36. Fraser or Douglas : FIR

The Fraser fir is a species of fir tree that is related to the balsam fir. The tree was named for Scottish botanist John Fraser. The Fraser fir is a popular Christmas tree, and has been used as the official tree in the White House more than any other variety of tree.

Various species of Douglas fir are native to North and Central America, and to Asia. The tree gets its name from the Scottish botanist David Douglas, who introduced the species into Europe.

37. What a shepherd sees after a snowstorm? : FROSTED FLOCKS (from “Frosted Flakes”)

Tony the Tiger has been the mascot of Frosted Flakes cereal since the product’s introduction in 1951. As Tony would say, “They’re Gr-r-reat!” Well, I thought they were when I was a lot younger …

46. Sol preceder : AERO-

Strictly speaking, the term “aerosol” defines a suspension of either liquid droplets or solid particles in a gas. A good example of an aerosol is smoke. We tend to use the “aerosol” to describe what comes out of a spray can, even though the liquid droplets usually fall out of the gas and don’t stay suspended.

48. Frigga portrayer in “Thor” : RUSSO

The lovely and very talented actress Rene Russo is a native of Burbank, California. Russo went to highschool (with actor/director Ron Howard), but dropped out in tenth grade. At seventeen, she was given the opportunity to train as a model and within a very short time appeared on the cover of “Vogue”. As her modelling jobs slowed down in her early thirties, Russo made a career change and studied theater and acting. I am so glad she did, as Rene Russo is one of my favorite actresses …

The 2011 movie “Thor” is yet another film based on a comic book hero. Even though I won’t be seeing it (I don’t do comics), I must admit it does have an impressive cast. Chris Hemsworth plays Thor, supported by Natalie Portman, Rene Russo and Anthony Hopkins. And to crown it all, Kenneth Branagh is the director.

54. Perfumer’s ingredient : ATTAR

Attar is a fragrant essential oil obtained from flowers, and the term often particularly refers to attar of roses.

55. Red-coated security force: Abbr. : RCMP

The Royal Canadian Mounted Police (the Mounties, RCMP) is an unusual police force in that it provides all policing for the whole country. The RCMP works on the national level, and right down to the municipal level. The force’s distinctive uniform of red serge tunic, blue pants with a yellow stripe, stetson hat etc. is known internally as “Review Order”. The red uniform dates back to the days of the North-West Mounted Police, which was one of the existing forces that were merged in 1920 to form the RCMP.

57. Consumer reactions to big price hikes for brownies? : CHOCOLATE SHOCKS (from “chocolate shakes”)

Apparently the first brownies were created for the Chicago World’s Fair in 1893. The recipe was developed by a pastry chef at the city’s Palmer House Hotel. The idea was to produce a cake-like dessert that was small enough and dainty enough to be eaten by ladies as part of a boxed lunch.

61. O or Jay : ALER

The Baltimore Orioles are one of the eight charter teams of MLB’s American League, so the franchise dates back to 1901. Prior to 1901, the team has roots in the Minor League Milwaukee Brewers, and indeed entered the American League as the Brewers. In 1902 the Brewers moved to St. Louis and became the Browns. The team didn’t fare well in St. Louis, so when it finally relocated to Baltimore in the early fifties the team changed its name completely, to the Baltimore Orioles. The owners so badly wanted a fresh start that they traded 17 old Browns players with the New York Yankees. The trade didn’t help the team’s performance on the field in those early days, but it did help distance the new team from its past.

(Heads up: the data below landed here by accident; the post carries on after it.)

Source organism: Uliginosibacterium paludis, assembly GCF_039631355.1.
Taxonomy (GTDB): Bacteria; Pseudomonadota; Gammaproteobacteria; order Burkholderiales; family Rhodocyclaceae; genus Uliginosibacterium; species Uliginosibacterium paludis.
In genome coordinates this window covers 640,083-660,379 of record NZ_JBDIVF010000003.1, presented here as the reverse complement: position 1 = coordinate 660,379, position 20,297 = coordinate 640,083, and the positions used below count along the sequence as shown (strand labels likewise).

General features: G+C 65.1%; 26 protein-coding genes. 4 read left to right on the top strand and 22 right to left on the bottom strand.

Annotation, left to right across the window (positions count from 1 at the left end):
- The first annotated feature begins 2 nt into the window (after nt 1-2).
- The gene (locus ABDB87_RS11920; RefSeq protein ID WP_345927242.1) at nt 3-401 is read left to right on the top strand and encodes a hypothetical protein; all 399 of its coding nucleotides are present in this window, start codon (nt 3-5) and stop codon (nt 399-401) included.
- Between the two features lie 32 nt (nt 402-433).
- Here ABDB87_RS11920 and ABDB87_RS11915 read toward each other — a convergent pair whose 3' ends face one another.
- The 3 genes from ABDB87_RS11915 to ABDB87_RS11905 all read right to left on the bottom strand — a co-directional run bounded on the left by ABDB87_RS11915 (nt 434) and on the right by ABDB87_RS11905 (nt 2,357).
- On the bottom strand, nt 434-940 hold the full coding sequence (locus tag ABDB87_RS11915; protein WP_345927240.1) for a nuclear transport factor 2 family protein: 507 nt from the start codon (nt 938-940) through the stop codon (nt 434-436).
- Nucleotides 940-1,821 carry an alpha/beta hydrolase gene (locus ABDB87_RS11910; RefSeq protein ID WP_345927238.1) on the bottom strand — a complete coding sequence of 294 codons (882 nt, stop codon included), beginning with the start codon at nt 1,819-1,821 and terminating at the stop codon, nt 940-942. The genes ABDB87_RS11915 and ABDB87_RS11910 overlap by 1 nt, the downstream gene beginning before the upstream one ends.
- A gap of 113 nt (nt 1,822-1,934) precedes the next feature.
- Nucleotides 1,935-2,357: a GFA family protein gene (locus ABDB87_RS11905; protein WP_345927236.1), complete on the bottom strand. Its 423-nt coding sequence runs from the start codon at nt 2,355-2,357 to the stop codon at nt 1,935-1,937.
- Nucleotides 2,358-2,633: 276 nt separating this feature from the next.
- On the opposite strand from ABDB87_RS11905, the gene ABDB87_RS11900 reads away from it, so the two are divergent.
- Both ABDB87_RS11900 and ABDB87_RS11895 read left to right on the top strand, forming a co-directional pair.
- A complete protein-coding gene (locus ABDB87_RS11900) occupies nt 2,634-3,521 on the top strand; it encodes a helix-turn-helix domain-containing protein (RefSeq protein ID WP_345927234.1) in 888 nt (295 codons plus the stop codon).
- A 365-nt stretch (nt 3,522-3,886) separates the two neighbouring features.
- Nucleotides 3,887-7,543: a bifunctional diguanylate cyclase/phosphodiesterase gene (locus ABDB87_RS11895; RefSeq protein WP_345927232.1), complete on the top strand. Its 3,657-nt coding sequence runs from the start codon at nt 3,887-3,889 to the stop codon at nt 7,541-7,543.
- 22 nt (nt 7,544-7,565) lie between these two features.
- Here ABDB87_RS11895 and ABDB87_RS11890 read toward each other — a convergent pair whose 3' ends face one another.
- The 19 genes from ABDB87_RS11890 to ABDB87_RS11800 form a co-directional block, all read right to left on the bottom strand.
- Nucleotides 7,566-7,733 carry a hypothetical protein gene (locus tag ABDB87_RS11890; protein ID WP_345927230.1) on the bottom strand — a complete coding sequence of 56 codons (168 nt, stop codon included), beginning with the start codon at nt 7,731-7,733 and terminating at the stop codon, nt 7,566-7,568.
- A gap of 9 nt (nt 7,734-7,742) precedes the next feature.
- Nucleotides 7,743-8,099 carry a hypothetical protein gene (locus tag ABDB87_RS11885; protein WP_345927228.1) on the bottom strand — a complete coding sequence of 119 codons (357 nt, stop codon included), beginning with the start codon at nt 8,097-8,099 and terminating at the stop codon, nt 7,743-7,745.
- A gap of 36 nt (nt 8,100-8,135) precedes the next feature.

The Toronto Blue Jays baseball franchise was founded in 1977. The Blue Jays are the only team based outside the US to have won a World Series, doing so in 1992 and 1993. And since the Montreal Expos relocated to Washington, the Blue Jays are the only Major League Baseball team now headquartered outside of the US.

62. Author Calvino : ITALO

As well as being an author, Italo Calvino was a famous Italian journalist. He was a supporter of communism and so wasn’t very popular in the US nor in Britain.

63. Coastal raptors : ERNS

The ern (sometimes “erne”) is also called the white-tailed eagle, or the sea-eagle.

“Raptor” is a generic term for a bird of prey, one that has talons to grip its victims.

64. Cutlass, e.g. : OLDS

Oldsmobile made the Cutlass Ciera from 1982 to 1996. The Ciera was the brand name’s most successful model.

65. City on the Ruhr : ESSEN

Essen is a large industrial city located on the River Ruhr in western Germany.

Down

4. Org. concerned with ladder safety : OSHA

The Occupational Safety and Health Administration (OSHA) was created in 1970 during the Nixon administration. OSHA regulates workplaces in the private sector and regulates just one government agency, namely the US Postal Service.

5. GPS datum : RTE

A global positioning system (GPS) might point out a route (rte.).

6. “An ill-defined and disreputable literary banana republic”: Stephen King : NOVELLA

Stephen King referred to the novella as “an ill-defined and disreputable literary banana republic” in the afterword to his work “Different Seasons”. Said work is a collection of four of King’s own novellas.

7. High point of Hillary’s career : EVEREST

Mount Everest was first summited in 1953 by New Zealander Edmund Hillary and Nepalese sherpa Tenzing Norgay. Hillary and Norgay were part of an expedition from which two pairs of climbers were selected to make a summit attempt. The first pair were Tom Bourdillon and Charles Evans, and they came within 330 feet of their goal but had to turn back. The expedition sent up the second pair two days later, and history was made on 29 May 1953.